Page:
The house, a low, graceful building of white marble, was approached by a broad flight of steps, flanked by a balustrade almost hidden in early roses, which trailed in great clusters over it and along the velvet turf. Fronting it was a great fountain, and a wide avenue of yew-trees, patched with sunshine, led up to the facade.
To right and left spread turf-grown paths, edged with orange and lemon trees, and sweet with the scent of the citron and myrtle; around their roots grew violets, primroses, daffodils; and behind, beyond, on all sides, were grass and walks and trees, a sea of moving green.
The place was profoundly quiet. The statues, placed here and there, looked out from the foliage smiling; the dainty seats of coloured stone were empty, innocent of satin skirt or ruffled cloak. There was no sign of the recent care of man; no wild things stirred; beside the basins of the fountains lay two peacocks, dead. The villa doors were open, showing something of the long corridor that traversed the lower floor, but silent as the scene without. The stillness was unnatural; the beauty of the place, the two dead gorgeous birds, the open doors and lovely sunshine, made an impression that appalled.
The day was long past noon when, through the dim corridor, there was the faint flutter of garments. Someone was slowly moving. The sunbeam’s slanting ray struck through the doorway on a strange, haggard-looking figure: a man. He was wasted, bent, and shrunken; his limbs tottering under him. Where his blue velvet cloak fell back, it showed a splendid suit of black and gold, embroidered and decked out with ribbons, but the splendour hung upon a hollow frame: a skeleton. Long locks of pale golden hair heightened the ghastly hollowness of the pinched face. Conrad von Schulembourg was paying with this form of death for the favour of Valentine Visconti. As her brother’s favourite, he had thought it safe to lift his eyes to her; being something of a gallant fool, very gay to face danger, very incredulous of its ever coming to him in this hideous shape. He was not quick to read character, especially Visconti’s character. Could Gian Visconti have seen his victim now, even he might have started, for it is hard to imagine what men who die of hunger look like.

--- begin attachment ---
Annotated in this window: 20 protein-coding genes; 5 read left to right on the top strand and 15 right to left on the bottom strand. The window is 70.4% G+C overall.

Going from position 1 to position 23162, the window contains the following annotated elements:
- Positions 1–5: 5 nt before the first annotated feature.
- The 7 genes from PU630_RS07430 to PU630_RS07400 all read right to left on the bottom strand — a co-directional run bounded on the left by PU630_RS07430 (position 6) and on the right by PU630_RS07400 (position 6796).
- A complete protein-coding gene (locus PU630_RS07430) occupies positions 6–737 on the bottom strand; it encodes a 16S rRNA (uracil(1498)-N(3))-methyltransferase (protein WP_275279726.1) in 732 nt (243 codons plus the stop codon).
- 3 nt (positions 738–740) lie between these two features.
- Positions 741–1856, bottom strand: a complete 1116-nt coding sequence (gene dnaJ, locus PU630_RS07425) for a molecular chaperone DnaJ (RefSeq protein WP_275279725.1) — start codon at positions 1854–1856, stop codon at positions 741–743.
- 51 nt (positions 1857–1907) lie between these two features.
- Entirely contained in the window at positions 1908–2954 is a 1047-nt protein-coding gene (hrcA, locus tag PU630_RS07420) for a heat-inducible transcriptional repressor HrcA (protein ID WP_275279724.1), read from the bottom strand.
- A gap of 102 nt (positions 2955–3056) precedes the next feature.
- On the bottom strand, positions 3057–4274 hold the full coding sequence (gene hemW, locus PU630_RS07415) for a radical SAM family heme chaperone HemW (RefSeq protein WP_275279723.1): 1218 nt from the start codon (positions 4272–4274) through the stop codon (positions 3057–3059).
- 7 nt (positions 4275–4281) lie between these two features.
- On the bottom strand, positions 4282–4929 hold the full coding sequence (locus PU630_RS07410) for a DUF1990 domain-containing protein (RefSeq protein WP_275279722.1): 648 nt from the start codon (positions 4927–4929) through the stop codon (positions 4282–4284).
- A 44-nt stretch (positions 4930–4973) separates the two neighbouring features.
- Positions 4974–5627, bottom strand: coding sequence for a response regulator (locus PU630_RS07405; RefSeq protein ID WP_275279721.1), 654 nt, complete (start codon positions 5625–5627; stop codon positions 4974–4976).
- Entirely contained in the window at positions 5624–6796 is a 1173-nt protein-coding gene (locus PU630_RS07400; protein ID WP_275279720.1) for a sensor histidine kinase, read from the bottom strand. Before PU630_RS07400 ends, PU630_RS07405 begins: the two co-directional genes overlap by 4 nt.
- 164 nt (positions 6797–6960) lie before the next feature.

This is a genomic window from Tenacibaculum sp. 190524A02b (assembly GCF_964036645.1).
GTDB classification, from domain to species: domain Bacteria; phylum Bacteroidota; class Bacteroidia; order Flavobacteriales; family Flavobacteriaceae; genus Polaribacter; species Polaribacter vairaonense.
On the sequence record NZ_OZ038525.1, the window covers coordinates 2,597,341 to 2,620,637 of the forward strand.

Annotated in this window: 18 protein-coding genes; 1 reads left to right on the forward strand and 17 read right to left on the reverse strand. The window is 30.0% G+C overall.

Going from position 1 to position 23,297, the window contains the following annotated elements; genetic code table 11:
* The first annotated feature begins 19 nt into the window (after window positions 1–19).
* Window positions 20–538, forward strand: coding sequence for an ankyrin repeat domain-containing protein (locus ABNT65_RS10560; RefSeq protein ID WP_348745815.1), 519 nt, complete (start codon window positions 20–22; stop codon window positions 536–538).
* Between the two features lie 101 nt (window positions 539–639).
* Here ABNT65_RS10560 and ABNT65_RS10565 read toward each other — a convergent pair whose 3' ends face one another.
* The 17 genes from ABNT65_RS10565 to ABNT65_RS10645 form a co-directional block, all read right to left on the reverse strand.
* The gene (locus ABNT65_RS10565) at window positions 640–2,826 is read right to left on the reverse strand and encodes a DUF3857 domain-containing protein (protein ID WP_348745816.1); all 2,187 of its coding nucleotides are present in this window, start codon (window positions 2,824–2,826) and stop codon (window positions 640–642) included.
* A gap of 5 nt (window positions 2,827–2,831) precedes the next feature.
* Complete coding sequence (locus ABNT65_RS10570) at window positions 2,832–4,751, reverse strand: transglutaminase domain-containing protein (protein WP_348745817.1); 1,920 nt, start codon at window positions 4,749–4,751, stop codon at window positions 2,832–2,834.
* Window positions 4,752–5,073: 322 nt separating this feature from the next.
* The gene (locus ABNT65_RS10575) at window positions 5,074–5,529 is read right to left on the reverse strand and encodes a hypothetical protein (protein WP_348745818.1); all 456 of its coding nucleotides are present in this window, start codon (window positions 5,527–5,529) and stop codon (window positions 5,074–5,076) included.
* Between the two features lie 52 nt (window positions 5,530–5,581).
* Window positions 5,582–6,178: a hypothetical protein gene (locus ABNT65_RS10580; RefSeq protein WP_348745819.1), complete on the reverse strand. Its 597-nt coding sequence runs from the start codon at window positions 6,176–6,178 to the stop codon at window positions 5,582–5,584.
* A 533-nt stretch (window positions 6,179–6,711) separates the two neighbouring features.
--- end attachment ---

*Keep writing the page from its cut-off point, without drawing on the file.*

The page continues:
The trees, softly moving, made pleasant light and shade; the myrtle blossoms blew and sailed in little clouds of mauve, while the sweet-smelling leaves of the citron hung their rich clusters over opening lilies. Conrad, dragging himself across the grass, with straining eyes and parted lips, thought only of the water in the fountain, and saw only those dead birds. Poisoned! Visconti had forestalled all chances.
The Count had scarcely strength for any definite purpose of self-help. He craved water, and turned to drag himself away in search of some he might dare drink. Ere long, he knew not how, he reached it; a little hollow fringed with fern, in its centre a calm and placid pool, the trees mirrored in its peaceful surface. Count Conrad fell beside it, gazing longingly. A statue of a wood-god, the sunlight yellow in the hollow eyes, leaned from among the bushes, and mocked him with its smile.
Another effort and he had reached the stone. The water was so cool, so clear, so pure and still, it seemed impossible that it should harm him. He reached his hand out, then convulsively resisting the impulse, drew it back, and sank again upon the grass. At a flutter of white from the boughs near, Count Conrad lifted his eyes, and saw a dove that flew past him to rest upon the rim; he watched it eagerly. The bird preened itself, shook its feathers daintily, stooped and drank. Conrad drew himself a little nearer. Suddenly with a cry the bird whirled up into the air, beat its wings together vainly, and fell back into the water, dead! Poisoned! All the water poisoned! Desperation giving him a moment’s strength, Count Conrad rose and regarded the dead dove with greedy eyes, but steeling himself against the impulse to devour his own death, he crawled on with the vague thought to reach the gate. Some instinct of remembrance guiding his stumbling steps, he came upon it. It was twice his height, and all its elaborate tracery offered no single aperture through which a child could thrust his hand. Sick and blind he clung to it; he tried to shout, to scream, his voice died in his throat. In helpless rage, his wild face pressed against the iron, his eyes starting, his tongue lolling out of his dry mouth, he gripped and shook the lock.
Two children running by, stopped, gazed, came nearer, and then at what they saw, fled, screaming. No one else approached. The world seemed empty. Twilight began to fall. Then in his half-delirium Count Conrad thought again of the dead bird, and laughed wolfishly to himself, making with tottering steps back toward the hollow. To search coherently for food or drink or succour was now beyond his power. Presently again he, sank across the grass and lay there crying like a child, whimpering and whispering. Once or twice he made an effort, snatched at the long grass, fell back again, and lay now in silence.
After a time, but while it was still light, he seemed to wake as from a trance, and saw a figure moving down the glade toward him. Was he still living? He could scarcely tell. Was this Visconti come again to mock him? The thought spurred the man, though dying, almost to strive to rise and meet his fate standing. But sky, grass, trees, and stone reeled about him in a chaos of green and blue. He strove to speak, but his tongue refused. The dark figure came nearer, stopped beside him, stooped and spoke, but Count Conrad did not see nor heed. He lay, a woeful spectacle, as if dead indeed.